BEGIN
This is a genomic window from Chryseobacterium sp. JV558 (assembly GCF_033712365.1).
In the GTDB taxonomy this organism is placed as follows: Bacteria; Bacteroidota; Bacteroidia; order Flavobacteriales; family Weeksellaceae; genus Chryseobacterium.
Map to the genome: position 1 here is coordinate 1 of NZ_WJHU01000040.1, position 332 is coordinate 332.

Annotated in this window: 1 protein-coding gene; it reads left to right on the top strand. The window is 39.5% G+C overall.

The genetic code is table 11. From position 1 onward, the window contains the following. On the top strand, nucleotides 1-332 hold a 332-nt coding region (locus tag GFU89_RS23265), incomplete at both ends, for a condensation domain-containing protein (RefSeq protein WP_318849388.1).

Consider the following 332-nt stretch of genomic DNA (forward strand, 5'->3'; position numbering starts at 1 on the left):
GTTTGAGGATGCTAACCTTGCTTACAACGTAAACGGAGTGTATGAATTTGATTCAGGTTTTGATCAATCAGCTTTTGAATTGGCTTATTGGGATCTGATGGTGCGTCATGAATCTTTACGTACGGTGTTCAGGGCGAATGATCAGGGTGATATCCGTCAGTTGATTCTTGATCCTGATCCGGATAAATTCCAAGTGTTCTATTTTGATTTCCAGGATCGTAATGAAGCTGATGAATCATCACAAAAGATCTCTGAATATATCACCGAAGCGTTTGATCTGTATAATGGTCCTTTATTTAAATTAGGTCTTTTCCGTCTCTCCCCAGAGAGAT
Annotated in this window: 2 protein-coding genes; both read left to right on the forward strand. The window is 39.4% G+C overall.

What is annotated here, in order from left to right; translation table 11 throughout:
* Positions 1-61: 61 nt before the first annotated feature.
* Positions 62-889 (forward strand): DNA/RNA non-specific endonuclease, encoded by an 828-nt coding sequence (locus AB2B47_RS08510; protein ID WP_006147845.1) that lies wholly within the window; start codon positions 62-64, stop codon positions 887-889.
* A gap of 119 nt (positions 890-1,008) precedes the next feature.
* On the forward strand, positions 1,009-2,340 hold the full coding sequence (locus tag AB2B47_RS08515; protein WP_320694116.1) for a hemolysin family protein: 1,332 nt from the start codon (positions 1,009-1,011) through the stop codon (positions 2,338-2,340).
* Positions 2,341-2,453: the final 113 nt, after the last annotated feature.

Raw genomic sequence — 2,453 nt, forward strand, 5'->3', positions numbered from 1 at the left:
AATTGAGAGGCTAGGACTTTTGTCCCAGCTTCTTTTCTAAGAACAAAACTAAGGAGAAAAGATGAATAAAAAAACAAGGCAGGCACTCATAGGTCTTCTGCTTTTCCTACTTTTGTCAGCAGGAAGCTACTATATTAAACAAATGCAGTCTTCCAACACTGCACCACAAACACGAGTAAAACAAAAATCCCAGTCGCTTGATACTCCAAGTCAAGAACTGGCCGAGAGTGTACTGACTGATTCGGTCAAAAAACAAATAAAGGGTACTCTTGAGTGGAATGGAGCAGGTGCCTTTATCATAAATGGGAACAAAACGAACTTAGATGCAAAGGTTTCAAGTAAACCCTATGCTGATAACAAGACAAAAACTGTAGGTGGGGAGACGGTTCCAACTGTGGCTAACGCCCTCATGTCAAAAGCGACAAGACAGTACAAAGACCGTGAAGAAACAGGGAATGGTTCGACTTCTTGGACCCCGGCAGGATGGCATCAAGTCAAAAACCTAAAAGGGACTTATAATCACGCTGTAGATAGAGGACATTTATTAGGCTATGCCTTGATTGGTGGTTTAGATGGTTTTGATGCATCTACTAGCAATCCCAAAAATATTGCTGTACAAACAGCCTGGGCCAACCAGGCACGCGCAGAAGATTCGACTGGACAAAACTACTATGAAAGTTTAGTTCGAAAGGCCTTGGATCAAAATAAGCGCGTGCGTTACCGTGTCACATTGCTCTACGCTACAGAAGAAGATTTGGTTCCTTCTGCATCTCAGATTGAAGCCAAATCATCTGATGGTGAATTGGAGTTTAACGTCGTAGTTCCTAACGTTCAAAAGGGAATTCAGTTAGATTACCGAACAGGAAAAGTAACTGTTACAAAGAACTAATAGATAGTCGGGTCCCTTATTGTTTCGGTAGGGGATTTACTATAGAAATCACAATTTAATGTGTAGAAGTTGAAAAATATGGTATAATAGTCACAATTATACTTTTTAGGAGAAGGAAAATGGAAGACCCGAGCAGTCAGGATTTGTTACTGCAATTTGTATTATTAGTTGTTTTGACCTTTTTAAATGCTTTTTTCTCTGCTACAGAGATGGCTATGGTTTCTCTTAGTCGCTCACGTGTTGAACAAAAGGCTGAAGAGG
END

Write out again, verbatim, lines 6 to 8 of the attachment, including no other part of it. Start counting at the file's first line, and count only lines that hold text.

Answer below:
Consider the following 332-nt stretch of genomic DNA (forward strand, 5'->3'; position numbering starts at 1 on the left):
GTTTGAGGATGCTAACCTTGCTTACAACGTAAACGGAGTGTATGAATTTGATTCAGGTTTTGATCAATCAGCTTTTGAATTGGCTTATTGGGATCTGATGGTGCGTCATGAATCTTTACGTACGGTGTTCAGGGCGAATGATCAGGGTGATATCCGTCAGTTGATTCTTGATCCTGATCCGGATAAATTCCAAGTGTTCTATTTTGATTTCCAGGATCGTAATGAAGCTGATGAATCATCACAAAAGATCTCTGAATATATCACCGAAGCGTTTGATCTGTATAATGGTCCTTTATTTAAATTAGGTCTTTTCCGTCTCTCCCCAGAGAGAT
Annotated in this window: 2 protein-coding genes; both read left to right on the forward strand. The window is 39.4% G+C overall.